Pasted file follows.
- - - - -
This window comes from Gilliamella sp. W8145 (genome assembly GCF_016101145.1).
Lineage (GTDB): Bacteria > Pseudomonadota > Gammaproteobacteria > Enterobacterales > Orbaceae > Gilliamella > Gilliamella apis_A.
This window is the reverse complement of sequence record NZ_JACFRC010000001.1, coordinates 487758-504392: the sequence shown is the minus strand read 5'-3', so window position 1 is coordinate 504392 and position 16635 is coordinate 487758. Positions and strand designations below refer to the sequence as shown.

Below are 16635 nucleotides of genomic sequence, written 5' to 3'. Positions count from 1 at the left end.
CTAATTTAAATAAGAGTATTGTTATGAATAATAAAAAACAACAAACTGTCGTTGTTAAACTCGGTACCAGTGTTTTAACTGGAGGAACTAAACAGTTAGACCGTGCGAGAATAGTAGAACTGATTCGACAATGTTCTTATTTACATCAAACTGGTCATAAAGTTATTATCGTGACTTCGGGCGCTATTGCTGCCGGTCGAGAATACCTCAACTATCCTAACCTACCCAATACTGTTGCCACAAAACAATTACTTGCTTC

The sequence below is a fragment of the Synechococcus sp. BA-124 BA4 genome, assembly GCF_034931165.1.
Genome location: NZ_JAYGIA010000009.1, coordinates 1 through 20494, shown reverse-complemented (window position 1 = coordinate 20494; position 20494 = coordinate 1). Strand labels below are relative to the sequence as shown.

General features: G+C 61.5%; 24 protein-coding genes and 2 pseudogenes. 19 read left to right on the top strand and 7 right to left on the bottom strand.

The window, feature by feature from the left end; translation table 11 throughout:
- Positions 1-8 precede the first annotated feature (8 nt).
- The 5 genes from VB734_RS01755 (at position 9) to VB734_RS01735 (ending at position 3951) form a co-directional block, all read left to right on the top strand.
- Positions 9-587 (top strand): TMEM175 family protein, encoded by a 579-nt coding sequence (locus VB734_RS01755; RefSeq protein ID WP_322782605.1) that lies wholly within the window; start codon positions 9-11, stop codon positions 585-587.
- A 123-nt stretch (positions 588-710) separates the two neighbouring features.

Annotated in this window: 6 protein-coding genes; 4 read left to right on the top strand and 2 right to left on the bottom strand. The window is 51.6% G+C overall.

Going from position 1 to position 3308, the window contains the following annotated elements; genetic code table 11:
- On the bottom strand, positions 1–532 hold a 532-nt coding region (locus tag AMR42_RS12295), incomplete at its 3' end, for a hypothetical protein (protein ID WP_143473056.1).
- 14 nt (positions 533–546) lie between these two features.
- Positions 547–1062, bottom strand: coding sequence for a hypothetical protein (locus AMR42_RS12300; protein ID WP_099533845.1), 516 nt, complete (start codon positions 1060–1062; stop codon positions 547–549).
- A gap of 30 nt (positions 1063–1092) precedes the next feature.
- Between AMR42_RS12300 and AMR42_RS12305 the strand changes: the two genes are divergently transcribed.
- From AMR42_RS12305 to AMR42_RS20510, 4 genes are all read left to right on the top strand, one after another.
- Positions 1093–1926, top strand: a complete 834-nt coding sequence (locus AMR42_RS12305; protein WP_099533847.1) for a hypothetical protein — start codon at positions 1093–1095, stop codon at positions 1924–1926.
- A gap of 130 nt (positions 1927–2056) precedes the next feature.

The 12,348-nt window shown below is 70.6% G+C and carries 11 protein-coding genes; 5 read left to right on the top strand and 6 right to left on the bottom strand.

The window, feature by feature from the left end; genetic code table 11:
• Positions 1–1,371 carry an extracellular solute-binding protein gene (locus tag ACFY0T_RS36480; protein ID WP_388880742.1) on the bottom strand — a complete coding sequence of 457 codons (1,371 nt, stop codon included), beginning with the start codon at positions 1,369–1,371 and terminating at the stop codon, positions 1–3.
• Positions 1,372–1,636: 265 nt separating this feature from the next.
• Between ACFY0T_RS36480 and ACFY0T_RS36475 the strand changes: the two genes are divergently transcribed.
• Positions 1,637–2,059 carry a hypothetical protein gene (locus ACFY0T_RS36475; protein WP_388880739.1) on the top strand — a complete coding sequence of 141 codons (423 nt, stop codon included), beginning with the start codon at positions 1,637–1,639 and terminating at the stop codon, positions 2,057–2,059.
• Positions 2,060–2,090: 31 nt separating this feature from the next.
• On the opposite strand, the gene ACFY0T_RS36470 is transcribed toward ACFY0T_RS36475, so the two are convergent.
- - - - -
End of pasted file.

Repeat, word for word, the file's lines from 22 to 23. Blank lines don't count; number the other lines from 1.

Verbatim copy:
- Positions 1093–1926, top strand: a complete 834-nt coding sequence (locus AMR42_RS12305; protein WP_099533847.1) for a hypothetical protein — start codon at positions 1093–1095, stop codon at positions 1924–1926.
- A gap of 130 nt (positions 1927–2056) precedes the next feature.